I've done exactly this sort of job, including the SLC, the plywood and the Ditra. Even one better, I embedded electric radiant heating wires in the SLC.

But what about little dips underneath the plywood? Is there no risk of bending and cracking there?

No, this is where you're going wrong. Put the plywood down first.

Wood planks absolutely do expand and contract enough to fracture thin layers of cement products. Would these cracks harm your tile installation through a layer of plywood AND a layer of Ditra? Maybe not. But you don't need to worry about that because that's not what you do. You have nothing to gain by putting the SLC down first. You need the plywood and the SLC both, and you should do it the way it says to do it on the box: plywood first. The plywood you'll be using will be plenty flexible enough to conform to the slightly irregular shape of the existing subfloor.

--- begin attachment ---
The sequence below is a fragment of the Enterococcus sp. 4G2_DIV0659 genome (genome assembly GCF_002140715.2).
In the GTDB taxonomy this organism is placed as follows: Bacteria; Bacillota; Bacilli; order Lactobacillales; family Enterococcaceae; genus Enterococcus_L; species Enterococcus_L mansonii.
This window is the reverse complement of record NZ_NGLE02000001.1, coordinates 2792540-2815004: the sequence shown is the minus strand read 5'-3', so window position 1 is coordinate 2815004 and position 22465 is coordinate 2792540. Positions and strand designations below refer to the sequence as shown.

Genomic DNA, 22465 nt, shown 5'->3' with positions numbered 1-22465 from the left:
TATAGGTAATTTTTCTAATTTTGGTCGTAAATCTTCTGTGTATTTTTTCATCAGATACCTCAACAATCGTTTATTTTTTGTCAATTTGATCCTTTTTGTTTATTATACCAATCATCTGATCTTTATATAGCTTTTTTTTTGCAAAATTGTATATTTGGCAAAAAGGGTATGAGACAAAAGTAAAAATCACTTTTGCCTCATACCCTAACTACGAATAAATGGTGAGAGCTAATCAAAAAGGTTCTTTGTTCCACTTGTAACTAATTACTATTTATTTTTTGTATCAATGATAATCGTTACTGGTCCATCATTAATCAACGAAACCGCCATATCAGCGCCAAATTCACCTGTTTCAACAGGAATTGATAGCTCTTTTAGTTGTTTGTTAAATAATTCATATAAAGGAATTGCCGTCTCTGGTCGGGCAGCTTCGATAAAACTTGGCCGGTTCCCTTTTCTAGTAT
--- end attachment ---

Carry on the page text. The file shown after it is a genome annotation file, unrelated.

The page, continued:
If you head over to the John Bridge Tile Forums and do some reading, you'll find that the first thing you need to do is figure out whether your floor joists are rigid enough to support tile. This will involve measuring the height of the joists and their length between structural supports, and entering them into a calculator that gives you a thumbs up/thumbs down indicator of whether the framing is sufficiently rigid. After that, the next step is to ensure that the subfloor is also rigid enough. The standard recommendation is 1 1/8" - 1 1/4" of wood thickness. Your existing planks are probably 3/4" thick, so you need to add 3/8" or 1/2" of good quality plywood (few voids), properly fastened down. It's been years, and I can't remember what the recommended plywood fastening method is - whether you're supposed to use glue or thinset between the planks and plywood, what sort of fasteners at what spacing, whether to drive those fasteners into the joists or just into the plank subfloor. Get all of those details straight before you start, because they are important. The better contributors at the John Bridge forums will cite best practices from the TCA handbook.